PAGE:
Fresh Ideas: He’s the man who inspired Sam Walton |

Fresh Ideas: He’s the man who inspired Sam Walton

Ursula Carlson
For the Nevada Appeal

When Frederick Meijer, age 91, died in Grand Rapids, Mich., I couldn’t help but moan, “Oh, no. Not him. Not Fred.”

I was visiting my childhood friend Ruth who was already up and listening to the news. We commiserated and then made a run to the nearest newspaper stand. In fact, the story was front page news. In the Grand Rapids Press it merited that plus a four page spread, testimony to the fact that almost everyone in Michigan bemoaned Fred’s death. I’m not certain if President Ford (a Grand Rapids boy, after all) received more news coverage at his death than beloved Fred.

Of course, my own (and Ruth’s) connection to Fred went deeper than anyone else’s since we grew up in Greenville, Mich., formerly known as “Danish Festival City” but whose claim to fame these days is “The Birthplace of Meijer.”

Actually, it was Fred’s father, Hendrick, who as the practically starving immigrant from Hengelo, the Netherlands, opened his first grocery store on June 30, 1934, at age 50. By then, Hendrick had been in the United States for 27 years. He had been a foundary worker, a lace salesman, a barber, and a dairy farmer. A social democrat politically, a sympathizer of the Industrial Workers of the World, a risk taker, a lover of history and adventure, he took on the 22 grocery stores then operating in tiny Greenville and beat them at their own game.

What began as the Northside Grocery eventually grew into what are now 197 Meijer Supermarkets across five states including Michigan, Ohio, Indiana, Illinois and Kentucky. Forbes magazine puts the family business at number 13 in the ranking of America’s largest private companies with annual sales at $14.6 billion. Fred himself was worth $5.2 billion but “you would never know it from meeting him,” as anyone who ever knew him would attest.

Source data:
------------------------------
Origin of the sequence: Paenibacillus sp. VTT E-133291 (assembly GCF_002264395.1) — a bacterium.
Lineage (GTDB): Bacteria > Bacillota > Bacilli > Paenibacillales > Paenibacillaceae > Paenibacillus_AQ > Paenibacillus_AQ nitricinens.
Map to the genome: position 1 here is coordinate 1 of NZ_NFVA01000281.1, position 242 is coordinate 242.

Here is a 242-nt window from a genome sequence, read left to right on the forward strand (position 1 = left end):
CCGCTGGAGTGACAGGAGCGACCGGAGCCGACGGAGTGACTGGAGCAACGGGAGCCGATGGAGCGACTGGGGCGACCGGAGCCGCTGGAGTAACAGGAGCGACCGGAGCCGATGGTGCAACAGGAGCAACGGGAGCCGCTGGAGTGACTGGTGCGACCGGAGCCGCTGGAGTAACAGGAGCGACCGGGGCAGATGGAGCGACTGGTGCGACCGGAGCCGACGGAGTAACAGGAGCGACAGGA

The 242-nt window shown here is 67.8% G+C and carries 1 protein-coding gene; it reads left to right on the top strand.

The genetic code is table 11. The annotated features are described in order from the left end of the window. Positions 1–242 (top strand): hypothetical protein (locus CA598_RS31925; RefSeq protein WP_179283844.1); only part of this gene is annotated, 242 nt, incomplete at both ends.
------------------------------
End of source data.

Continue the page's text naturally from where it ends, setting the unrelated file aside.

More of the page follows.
Fred Meijer is considered the founder of the modern supermarket: the one-stop shopping store which is both a grocery and department store. (The Meijers gave credit to Zola’s story of the Bon Marche for its low-margin retailing, wide variety, and low prices.) Fred (as did Hendrick before him) believed in keeping the business in the family, so when Sam Walton wanted to pay him a call, Fred made himself unavailable. Those who worked with Fred said that making money was never the ultimate goal. It was giving excellent service to the customer and providing the best quality products for the lowest price possible. Fred’s goal was to be the best in the field, not the wealthiest.

And yet that’s not the end of the story. All of us who have ever shopped at Meijer’s know that Fred reached his goal. We are also grateful and more than a little in awe of the good he has done, especially for those who live in Michigan. He has given millions upon millions to education, medicine, nature, and the arts. His Meijer Gardens & Sculpture Park and botanical gardens has more than 640,000 visitors a year and is ranked among the 100 most-visited art museums in the world. (It features the monumental bronze horse Leonardo da Vinci never completed.) The Grand Rapids Press lists 38 institutions and organizations as “some” of the places Fred has funded through the years. He has made a huge difference in the lives of everyday people.

To no one’s surprise, he was a man who lived most of his life in a simple ranch house in Grand Rapids; never owned a “vacation” home anywhere; never had yachts or any other trappings of wealth. He visited his stores regularly, knew cashiers by name; chatted with customers. Of his philanthropy, he said, “I can take credit for being a supporter, but I’m a supporter of people with wonderful dreams.”

• Ursula Carlson, Ph.D., is professor emerita at Western Nevada College.